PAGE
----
The Adventures of Captain Underpants, by Dav Pilkey (lexile: 720; AR book level: 4.3 ; 117 pp)
Let’s face it: any story in which underwear figures prominently in the plot is funny. The popularity of Dav Pilkey’s Captain Underpants series is due in part to his cartoon drawings and the clever antics of main characters George and Harold — but mostly to the fact that they’ve hypnotized their principal into thinking he’s a superhero in a cape and briefs. Before they can stop him, the principal takes off out the window to fight crime with Wedgie Power, taking on bank robbers, robot thieves, and ultimately the villainous Dr Diaper.
And Moms — I know these books are goofy, silly, and a bit dependent on potty jokes. Hmm … sounds like the sense of humor of a lot of 3rd grade boys. I know and have read of many once-reluctant readers who got started on chapter books with Captain Underpants, sometimes reading them over and over until the pages fell out. As a well-into-adulthood-boy, I still think they’re a hoot — and I read Les Misérables last year (all 1260 pages, no pictures), so I’m not a total cretin.
The complete series:
- The Adventures of Captain Underpants
- Captain Underpants and the Attack of the Talking Toilets
- Captain Underpants and the Invasion of the Incredibly Naughty Cafeteria Ladies from Outer Space
- Captain Underpants and the Perilous Plot of Professor Poopypants
- Captain Underpants and the Wrath of the Wicked Wedgie Woman
- Captain Underpants and the Big, Bad Battle of the Bionic Booger Boy, Part 1
- Captain Underpants and the Big, Bad Battle of the Bionic Booger Boy, Part 2
- Captain Underpants and the Preposterous Plight of the Purple Potty People
- Captain Underpants and the Terrifying Return of Tippy Tinkletrousers
- Captain Underpants and the Revolting Revenge of the Radioactive Robo-Boxers
Airball: My Life in Briefs, by L. D. Harkrader (lexile: 700; AR book level: 4.4; 198 pp)
Take a small town in Kansas where basketball is king. Add a 7th grade boys team that hasn’t won a game in three years. Throw in a coach who just might be crazy (or crafty), and who has given his team “Stealth Uniforms” – which are suspiciously INVISIBLE, leaving them practicing in their underwear. That’s where 7th grader Kirby Nickel finds himself in Airball: My Life in Briefs.
Like everyone in Stuckey, Kansas, Kirby loves basketball. However, he can’t PLAY basketball. This year, though, he HAS to go out for the team. If they can just come up with a winning season, they’ll get to meet hometown hero and NBA star Brett McGrew. Kirby is not just McGrew’s biggest fan – he also thinks McGrew might be his father.
This story is great fun, and you’ll find yourself cheering for klutzy Kirby and his team of underdogs. They get so good at practicing in their underwear that, during halftime of their first real game, they decide to play the rest of the game that way — and win! They go on to win every game, and in a satisfying, surprising ending Kirby discovers who his real dad is.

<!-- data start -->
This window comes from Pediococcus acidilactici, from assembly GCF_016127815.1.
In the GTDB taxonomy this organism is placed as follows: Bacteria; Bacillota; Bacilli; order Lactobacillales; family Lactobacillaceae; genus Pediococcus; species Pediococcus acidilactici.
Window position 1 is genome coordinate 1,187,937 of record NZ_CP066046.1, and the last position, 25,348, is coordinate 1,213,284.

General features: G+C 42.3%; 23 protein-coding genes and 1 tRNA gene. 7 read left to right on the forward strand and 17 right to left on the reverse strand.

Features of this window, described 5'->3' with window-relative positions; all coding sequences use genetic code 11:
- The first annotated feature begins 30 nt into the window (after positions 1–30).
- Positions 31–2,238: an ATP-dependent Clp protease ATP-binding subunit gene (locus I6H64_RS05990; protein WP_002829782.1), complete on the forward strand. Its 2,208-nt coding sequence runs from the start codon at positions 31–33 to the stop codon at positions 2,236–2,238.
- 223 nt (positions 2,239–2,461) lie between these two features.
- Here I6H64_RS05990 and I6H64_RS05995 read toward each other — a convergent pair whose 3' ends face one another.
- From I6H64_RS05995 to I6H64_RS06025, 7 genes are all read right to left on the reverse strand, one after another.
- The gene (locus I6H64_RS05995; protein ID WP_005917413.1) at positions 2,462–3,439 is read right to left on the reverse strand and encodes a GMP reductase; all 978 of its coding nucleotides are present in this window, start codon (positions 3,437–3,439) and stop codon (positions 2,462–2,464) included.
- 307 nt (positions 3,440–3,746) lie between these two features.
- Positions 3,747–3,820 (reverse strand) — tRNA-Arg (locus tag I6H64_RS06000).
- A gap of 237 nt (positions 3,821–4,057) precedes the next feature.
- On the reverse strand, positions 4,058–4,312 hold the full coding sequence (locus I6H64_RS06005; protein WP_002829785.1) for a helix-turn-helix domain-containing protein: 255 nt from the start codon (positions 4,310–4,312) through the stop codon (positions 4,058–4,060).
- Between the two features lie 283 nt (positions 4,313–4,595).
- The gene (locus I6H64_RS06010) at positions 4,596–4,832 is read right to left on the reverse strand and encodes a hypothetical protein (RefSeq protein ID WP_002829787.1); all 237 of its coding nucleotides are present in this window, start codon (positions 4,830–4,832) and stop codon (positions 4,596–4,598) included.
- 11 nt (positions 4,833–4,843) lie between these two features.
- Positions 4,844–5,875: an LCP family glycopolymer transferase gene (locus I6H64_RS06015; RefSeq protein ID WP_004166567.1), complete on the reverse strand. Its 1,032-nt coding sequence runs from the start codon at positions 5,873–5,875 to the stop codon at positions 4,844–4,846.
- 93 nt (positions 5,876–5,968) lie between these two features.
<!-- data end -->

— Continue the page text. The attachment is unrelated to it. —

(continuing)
Lawn Boy, by Gary Paulsen (lexile: 780; AR book level: 4.3; 88 pp)
This short, witty, tale from Newbery winner Gary Paulsen will leave kids (and adults) laughing AND teach them something about economics. When the narrator receives his grandfather’s old riding mower for his 12th birthday, he sets out to mow a few lawns and earn enough to buy a new inner tube for his bike. Things get interesting when he mows the lawn of Arnold Howell, an ex-hippie, cash-strapped stockbroker who offers a stock market account and business advice in lieu of payment. As the business grows, Lawn Boy ends up with a dozen migrant laborers in his employ, and wildly successful investments that include sponsorship of a prizefighter named Joey Pow. The mob tries to get a cut of the lawn-mowing profits, but Joey shows up to visit his sponsor just in time to “take care” of the threat with a little muscle. By the end of the summer Lawn Boy is worth half a million dollars — and trying to figure out how to tell his parents!
The sequel, Lawn Boy Returns, just came out in 2010, and continues the story. The Lawn Boy business has gotten so big that Arnold’s hired a publicist, an accountant and a lawyer. A shady character named Zed has shown up, claiming to be Joey Pow’s long-lost cousin, and wanting a share of the profits. The IRS is threatening an audit — and Lawn Boy just wants to hang out with friends, mow a few lawns, and fish. The tale wraps up with a happy ending, engineered by Arnold’s financial genius.